They’re clapping and they’re cheering, doing flips and stuff, and they’re just failing miserably at doing high-fives all the time.
Oh my gosh, I haven’t actually caught that one.
Yeah, they try to do it all the time and sometimes they make it, but other times you see someone bring their hand up to do a high-five and the other one just runs right past.
“I still love you, but I’m hurt.”
It made me sad the first time when one of them got blown out of an air vent and the other one freaked out and was like, “No, my friend!”
We put a lot of work into what we call the ‘awareness system’ to make sure that they’re always – they’re acting like they live, like they know what’s going on around them, and they know what’s going on with each other. They have tons of different triggers they can react to and just like – behave like they’re real. And I think that’s really important when you’re trying to build empathy for the character that you make them feel alive.
There was already some of that in Unravel, but I noticed it a lot more in Unravel Two, probably because there were way more opportunities for actual interaction.
Yeah – once we decided that we always were going to have two characters on screen, we knew that they would have to interact with each other. They can’t just be not aware that there’s someone else there, because then it doesn’t feel like they’re having a bond. Then it just feels like, “Okay, they might be occupying the same space, but they’re not actually both there.”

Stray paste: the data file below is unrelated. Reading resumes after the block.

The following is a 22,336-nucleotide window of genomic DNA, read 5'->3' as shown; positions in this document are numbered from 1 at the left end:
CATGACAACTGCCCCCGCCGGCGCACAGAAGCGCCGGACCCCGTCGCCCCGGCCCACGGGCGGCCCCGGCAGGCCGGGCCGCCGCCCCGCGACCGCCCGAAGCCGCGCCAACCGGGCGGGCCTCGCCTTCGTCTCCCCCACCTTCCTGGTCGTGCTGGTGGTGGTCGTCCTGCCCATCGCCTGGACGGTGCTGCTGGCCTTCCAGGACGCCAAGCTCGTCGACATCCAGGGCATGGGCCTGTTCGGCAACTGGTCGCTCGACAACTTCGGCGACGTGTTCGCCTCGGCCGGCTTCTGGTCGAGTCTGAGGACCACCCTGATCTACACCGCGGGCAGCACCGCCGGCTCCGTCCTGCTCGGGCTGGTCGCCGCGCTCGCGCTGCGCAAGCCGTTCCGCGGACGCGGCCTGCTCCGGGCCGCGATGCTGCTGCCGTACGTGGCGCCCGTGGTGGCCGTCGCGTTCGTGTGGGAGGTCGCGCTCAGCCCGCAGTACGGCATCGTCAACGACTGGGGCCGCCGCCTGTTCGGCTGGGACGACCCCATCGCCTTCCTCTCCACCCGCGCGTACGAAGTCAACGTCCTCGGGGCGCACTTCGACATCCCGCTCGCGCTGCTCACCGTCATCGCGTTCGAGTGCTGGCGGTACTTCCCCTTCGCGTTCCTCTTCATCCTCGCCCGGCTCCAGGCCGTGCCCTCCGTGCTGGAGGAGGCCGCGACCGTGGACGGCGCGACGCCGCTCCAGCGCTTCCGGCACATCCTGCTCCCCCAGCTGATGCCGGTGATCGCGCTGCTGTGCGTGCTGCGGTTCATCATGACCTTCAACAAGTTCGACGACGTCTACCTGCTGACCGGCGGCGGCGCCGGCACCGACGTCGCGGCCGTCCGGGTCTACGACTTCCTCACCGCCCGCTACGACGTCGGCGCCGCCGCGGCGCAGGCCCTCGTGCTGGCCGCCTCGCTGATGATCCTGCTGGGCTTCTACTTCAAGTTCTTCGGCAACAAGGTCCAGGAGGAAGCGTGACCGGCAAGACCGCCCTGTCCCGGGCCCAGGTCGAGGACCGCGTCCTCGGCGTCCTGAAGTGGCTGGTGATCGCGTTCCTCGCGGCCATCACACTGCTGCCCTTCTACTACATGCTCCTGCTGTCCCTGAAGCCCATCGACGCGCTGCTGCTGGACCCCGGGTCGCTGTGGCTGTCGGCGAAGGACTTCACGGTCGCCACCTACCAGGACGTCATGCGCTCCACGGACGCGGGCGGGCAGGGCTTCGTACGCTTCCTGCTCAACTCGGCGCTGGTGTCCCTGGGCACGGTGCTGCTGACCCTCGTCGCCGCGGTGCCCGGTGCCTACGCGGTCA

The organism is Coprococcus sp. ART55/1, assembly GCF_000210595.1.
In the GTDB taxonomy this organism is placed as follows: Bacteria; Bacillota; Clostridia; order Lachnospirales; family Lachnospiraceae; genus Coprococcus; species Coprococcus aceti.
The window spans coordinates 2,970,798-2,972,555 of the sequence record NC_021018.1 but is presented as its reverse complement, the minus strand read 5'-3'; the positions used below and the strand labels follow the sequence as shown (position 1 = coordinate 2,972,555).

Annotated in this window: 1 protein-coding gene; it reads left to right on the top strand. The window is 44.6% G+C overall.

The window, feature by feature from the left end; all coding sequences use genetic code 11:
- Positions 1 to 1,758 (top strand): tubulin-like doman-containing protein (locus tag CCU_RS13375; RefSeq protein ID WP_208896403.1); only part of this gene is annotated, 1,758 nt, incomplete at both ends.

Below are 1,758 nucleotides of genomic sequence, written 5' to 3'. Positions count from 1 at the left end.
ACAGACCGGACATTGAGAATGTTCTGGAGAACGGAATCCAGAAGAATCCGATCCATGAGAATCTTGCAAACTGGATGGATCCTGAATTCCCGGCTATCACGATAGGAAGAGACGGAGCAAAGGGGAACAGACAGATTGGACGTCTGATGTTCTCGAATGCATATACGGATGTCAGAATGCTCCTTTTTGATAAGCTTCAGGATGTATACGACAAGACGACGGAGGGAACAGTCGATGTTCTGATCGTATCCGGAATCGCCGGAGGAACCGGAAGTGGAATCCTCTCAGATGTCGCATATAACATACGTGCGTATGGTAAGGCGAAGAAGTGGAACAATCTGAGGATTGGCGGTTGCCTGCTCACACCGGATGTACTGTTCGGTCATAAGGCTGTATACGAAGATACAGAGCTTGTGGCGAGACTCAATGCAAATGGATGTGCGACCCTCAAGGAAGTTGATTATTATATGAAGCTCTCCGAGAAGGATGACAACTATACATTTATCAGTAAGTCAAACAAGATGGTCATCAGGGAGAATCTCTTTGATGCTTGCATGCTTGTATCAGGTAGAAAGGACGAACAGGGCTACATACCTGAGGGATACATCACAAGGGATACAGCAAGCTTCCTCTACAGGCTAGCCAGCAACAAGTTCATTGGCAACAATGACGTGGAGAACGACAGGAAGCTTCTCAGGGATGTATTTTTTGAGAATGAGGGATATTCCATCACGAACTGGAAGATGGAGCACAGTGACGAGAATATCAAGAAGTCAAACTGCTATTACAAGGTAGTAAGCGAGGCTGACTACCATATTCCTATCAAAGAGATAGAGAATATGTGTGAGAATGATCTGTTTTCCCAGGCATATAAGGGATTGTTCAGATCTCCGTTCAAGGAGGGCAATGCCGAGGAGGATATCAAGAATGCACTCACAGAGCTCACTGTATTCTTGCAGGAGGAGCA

So, that’s why they’re always looking at each other, pointing out things to each other, or when the other character is in danger they will react to that. If they’re standing close to a ledge and the other character is running towards them, they will [be] like, “Watch out, there’s an edge here.” There’s tons of little things that they do to act like they’re real and act like they care there’s another character there.
That’d adorable. I’ll need to watch out for that one.
It doesn’t happen all the time, but it’s one of those things – there’s a hundred different things that could happen, but it happens not so much that you get tired of it, because then they look like robots. But at any given moment there’s probably something going on.
So, did you program in a lot of different interactions?
Yeah, for sure. It’s Jakob [Marklund] who does most of the animation programming, and Sam [Addo] who does all the keyframe animation. They have been spending a lot of time on doing all those little things, so some of it is canned animation that we did beforehand, and some of it is procedural animation. Like how they [the Yarnys] kind of flip when you’re swinging on the lasso, they kind of do some somersaults so it feels like you really stuck the landing when you just flipped into it, and when they’re in a good mood they will also do little cartwheels and stuff when you’re jumping. They put a lot of love and fun into that system.
Swing into an adorable adventure – Unravel Two is available now!